Quasi-Biennial Oscillation (QBO):

The quasi-biennial oscillation (QBO) is an oscillation of the equatorial zonal wind between easterlies and westerlies in the tropical stratosphere with a mean period of 28 to 29 months. The alternating wind develops at the top of the lower stratosphere and propagates downwards at about 1 km (0.6 mi) per month until they are dissipated at the tropical tropopause. This wind pattern has an influence on the weather patterns in North America. Coincidentally, we are also in the positive phase of the QBO as well. The winters that best resemble the current state of the QBO are averaged below:

Siberian Snow Cover:

Dr. Judah L. Cohen has done research on the state of the snow pack in Siberia (His research). He has shown a correlation in snow cover to the level of cold air intrusion to North America. When October snow cover is above average, cold air has a better chance of manifesting itself into the Midwest. Below are the top closest years that best resemble the current state of snow cover across Eurasia: 

Putting it all Together: The Best Analogs

Clearly each factor in the forecast gives a different result on temperatures and the subsequent winter forecast. A way to resolve this is to use analog years, using winters that best take into account each factor. The process was to first find years that best held these conditions:

ENSO: 0 to -1 | PDO: Pos (+) | AMO: Pos (+) | QBO: Pos (+) | Sib Snow: Above Ave

Below are the best analogs based on all factors and are given weights that best describes how related each year is to the upcoming winter:

Here is the result on temperature for December through February:

And the result on precipitation: 

And the result on geopotential height at 500mb and surface pressure:

The analogs suggest the midwest is at an increased chance for below normal temperatures, near to possibly above average snow and an increased risk for large winter storms. Yet every year is different, so let's continue...

A Look at the Models:

Models are starting to trend towards a cooler solution for the winter, which coincides with our analogs, but still suggest some spots could still be at or slightly above average. The CFS model, which is a low resolution model that run 4 times a day out to a year, also has an increased chance for slightly above normal precipitation in parts of the Midwest.

State of the Arctic Ocean:

A more organic method in forecasting is to directly look at the current conditions. For a North American winter, the Arctic Ocean plays a major role in how cold the winter can get, and it's actually counter intuitive. 

The extent of Arctic sea touched a record low this week. Furthermore, the ocean water temperatures are well above average and approaching records as well. These two factors have implications on the polar vortex, yes the polar vortex. The strength/magnitude of the vortex, or jet stream around the Arctic Circle depends the temperature gradient, which is the change in temperature from the north pole to areas further south. The colder the North Pole is, the largest the temperature gradient and the stronger the polar jet gets. A warmer north pole leads to a weaker polar vortex by the opposite logic. Consequently,  strong polar vortex spins fast and locks in the colder air for areas further north, while a weak polar vortex spins slower with more wobbles, allowing colder air to reach areas further south, including the Midwest. Think of it as a top spinning, as it slows there is more wobbles, just like the polar vortex. Each one of these wobbles has the potential to bring colder air to the mid-latitudes. In summary, conditions favor better chances for more shots of cold air into the United States than prior years. And it's all thanks to warm Arctic Ocean temperatures! Isn't weather strange sometimes? Here is a look at sea surface temperature departures from average:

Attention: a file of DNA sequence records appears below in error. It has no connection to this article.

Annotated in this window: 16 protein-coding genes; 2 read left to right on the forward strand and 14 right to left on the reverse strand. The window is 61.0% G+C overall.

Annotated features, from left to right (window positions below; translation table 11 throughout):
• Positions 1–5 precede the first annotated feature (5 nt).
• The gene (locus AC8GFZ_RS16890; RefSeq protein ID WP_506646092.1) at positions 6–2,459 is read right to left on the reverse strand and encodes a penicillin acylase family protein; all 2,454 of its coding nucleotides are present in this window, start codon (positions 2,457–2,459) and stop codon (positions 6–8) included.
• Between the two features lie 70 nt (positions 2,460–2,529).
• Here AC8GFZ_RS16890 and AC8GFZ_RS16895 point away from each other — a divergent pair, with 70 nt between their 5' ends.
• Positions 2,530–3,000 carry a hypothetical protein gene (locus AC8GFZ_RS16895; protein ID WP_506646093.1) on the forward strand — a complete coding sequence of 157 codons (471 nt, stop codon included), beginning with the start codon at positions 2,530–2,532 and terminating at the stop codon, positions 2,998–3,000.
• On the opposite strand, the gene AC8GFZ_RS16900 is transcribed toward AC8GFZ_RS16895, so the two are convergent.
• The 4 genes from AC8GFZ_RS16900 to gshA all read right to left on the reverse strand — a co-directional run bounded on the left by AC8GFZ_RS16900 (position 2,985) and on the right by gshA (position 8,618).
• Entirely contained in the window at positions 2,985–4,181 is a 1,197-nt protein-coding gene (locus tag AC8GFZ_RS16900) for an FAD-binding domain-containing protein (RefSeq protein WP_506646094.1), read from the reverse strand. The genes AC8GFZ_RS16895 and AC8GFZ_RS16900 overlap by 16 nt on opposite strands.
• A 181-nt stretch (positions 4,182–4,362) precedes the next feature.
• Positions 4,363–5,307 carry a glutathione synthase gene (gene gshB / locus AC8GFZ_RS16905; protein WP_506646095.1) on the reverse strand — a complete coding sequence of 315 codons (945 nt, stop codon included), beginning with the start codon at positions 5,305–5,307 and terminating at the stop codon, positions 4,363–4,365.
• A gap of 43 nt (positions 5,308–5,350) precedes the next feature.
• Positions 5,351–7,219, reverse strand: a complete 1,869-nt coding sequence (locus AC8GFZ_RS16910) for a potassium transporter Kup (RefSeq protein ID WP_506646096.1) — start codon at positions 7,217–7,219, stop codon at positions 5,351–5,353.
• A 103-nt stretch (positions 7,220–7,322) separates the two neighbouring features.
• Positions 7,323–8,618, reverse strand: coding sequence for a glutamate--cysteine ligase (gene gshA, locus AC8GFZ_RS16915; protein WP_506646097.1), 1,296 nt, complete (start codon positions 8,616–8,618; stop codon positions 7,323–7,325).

Overall, the forecast suggests a much cooler winter than last year with the potential of more snow for many. Expect several cold spells, yet each arctic blast is not expected to last long. There should be more variability in temperatures from week to week than average, setting up a higher potential for large winter storms to develop. Warm waters (5-6 degrees above average) will prolong and enhance the lake effect snow season. There will also be an increase in Alberta Clipper-like systems that drop a quick 1-3"/2-4" snowfall during cooler periods this winter. Spring may come earlier than usual, even with cooler temperatures through the winter. While only Mother Nature will have the final say, it looks to be a good 'ol fashion winter for the Midwest.

Bachelors in Atmospheric & Oceanic Science
University of Wisconsin-Madison

Thank you for reading. You can find more by following on Twitter and on Facebook.

Here is the final forecast:

**Be sure to keep it here to Midwest Weather for updates throughout the winter!


- National Center for Atmospheric Research
- Earth System Research Laboratory
- Zack Labe for his arctic sea ice plot
- Tropical Tidbits for CFS plots
- Midwest Regional Climate Center
- Unysis 
- Climate Prediction Center